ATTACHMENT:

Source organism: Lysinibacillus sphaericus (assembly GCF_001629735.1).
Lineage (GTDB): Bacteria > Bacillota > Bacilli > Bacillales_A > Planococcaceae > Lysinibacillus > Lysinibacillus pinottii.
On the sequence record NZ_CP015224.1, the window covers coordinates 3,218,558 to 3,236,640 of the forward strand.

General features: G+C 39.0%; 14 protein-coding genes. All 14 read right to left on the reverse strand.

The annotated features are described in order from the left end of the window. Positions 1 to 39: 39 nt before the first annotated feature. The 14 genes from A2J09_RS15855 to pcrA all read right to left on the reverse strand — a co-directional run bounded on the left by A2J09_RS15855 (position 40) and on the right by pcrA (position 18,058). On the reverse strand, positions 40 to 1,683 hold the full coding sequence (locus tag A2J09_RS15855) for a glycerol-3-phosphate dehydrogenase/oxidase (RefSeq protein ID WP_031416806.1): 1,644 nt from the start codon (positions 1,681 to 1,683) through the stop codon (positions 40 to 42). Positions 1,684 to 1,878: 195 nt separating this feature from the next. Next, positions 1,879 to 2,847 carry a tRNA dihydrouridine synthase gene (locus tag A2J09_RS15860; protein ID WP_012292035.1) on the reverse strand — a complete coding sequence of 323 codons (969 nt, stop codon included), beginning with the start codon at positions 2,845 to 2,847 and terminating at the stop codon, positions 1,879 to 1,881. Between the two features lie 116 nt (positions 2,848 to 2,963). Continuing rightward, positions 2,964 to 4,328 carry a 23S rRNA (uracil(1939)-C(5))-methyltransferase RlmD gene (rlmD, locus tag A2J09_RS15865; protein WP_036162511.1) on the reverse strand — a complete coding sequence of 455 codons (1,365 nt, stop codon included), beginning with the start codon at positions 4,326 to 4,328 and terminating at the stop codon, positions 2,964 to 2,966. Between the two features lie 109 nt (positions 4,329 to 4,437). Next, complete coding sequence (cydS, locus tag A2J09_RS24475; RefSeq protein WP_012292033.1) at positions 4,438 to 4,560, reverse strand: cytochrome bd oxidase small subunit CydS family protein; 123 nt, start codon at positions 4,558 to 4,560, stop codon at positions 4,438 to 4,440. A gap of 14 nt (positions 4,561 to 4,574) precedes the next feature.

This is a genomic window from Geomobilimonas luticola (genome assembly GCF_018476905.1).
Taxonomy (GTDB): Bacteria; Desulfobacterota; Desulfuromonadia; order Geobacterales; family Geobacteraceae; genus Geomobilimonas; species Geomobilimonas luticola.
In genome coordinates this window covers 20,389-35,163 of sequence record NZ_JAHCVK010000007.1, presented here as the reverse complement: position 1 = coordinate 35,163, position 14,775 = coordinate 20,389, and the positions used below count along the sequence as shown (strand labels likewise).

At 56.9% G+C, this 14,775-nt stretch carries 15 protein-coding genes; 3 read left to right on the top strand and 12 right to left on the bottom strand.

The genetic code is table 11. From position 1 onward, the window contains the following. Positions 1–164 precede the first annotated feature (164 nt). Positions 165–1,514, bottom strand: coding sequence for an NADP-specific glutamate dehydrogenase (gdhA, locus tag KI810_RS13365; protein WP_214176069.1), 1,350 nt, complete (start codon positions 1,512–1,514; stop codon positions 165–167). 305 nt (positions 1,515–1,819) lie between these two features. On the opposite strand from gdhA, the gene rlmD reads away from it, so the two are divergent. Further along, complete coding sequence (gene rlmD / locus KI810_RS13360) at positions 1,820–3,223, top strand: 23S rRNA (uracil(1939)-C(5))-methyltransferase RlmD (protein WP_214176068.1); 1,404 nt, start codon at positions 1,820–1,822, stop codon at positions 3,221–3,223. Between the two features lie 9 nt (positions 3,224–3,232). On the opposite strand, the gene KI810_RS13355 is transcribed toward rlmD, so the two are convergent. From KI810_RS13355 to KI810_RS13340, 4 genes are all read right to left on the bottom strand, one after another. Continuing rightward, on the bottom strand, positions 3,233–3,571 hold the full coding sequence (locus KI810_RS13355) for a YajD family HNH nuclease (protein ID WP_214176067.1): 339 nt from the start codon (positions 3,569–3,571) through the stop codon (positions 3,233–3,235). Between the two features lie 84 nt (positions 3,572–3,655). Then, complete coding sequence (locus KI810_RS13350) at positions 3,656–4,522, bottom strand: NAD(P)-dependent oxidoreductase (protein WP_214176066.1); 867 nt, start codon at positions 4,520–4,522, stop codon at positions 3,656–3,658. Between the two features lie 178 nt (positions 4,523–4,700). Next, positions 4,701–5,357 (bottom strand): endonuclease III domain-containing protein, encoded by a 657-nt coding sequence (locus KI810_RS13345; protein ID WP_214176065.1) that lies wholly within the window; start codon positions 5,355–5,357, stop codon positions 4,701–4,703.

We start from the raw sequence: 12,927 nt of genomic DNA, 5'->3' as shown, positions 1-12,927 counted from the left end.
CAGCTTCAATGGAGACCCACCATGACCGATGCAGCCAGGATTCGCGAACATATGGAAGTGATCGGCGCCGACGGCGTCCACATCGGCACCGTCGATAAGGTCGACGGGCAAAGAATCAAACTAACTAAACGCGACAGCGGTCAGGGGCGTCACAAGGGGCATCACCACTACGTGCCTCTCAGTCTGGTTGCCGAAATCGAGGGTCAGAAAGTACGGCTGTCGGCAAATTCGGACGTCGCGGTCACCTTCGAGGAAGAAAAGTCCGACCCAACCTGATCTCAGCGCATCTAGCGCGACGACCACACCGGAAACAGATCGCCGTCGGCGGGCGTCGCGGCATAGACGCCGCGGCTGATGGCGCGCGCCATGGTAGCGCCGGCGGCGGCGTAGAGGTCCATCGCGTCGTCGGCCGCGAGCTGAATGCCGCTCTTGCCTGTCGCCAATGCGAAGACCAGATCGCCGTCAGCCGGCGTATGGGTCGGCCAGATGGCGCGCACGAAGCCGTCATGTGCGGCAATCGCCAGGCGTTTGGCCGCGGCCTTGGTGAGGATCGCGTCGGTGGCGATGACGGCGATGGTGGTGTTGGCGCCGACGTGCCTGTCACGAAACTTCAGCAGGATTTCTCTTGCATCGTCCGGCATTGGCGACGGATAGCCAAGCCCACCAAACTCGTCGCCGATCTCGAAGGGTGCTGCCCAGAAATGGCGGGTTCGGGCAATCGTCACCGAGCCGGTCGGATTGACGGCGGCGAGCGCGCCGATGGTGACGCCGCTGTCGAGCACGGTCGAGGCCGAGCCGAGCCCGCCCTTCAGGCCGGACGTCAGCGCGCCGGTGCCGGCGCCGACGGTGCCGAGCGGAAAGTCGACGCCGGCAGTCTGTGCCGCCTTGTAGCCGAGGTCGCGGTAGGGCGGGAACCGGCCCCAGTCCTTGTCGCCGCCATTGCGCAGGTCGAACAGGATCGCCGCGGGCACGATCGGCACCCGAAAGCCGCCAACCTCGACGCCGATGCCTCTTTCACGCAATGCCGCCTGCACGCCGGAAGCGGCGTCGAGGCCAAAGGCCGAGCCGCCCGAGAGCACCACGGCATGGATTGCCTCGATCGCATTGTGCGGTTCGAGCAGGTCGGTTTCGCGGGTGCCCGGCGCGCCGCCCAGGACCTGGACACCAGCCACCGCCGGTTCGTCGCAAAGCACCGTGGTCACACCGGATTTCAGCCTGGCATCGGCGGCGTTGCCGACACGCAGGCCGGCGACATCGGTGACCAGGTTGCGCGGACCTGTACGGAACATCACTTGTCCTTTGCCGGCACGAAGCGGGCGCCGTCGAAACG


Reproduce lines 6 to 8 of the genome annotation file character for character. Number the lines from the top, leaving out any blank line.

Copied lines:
This is a genomic window from Geomobilimonas luticola (genome assembly GCF_018476905.1).
Taxonomy (GTDB): Bacteria; Desulfobacterota; Desulfuromonadia; order Geobacterales; family Geobacteraceae; genus Geomobilimonas; species Geomobilimonas luticola.
In genome coordinates this window covers 20,389-35,163 of sequence record NZ_JAHCVK010000007.1, presented here as the reverse complement: position 1 = coordinate 35,163, position 14,775 = coordinate 20,389, and the positions used below count along the sequence as shown (strand labels likewise).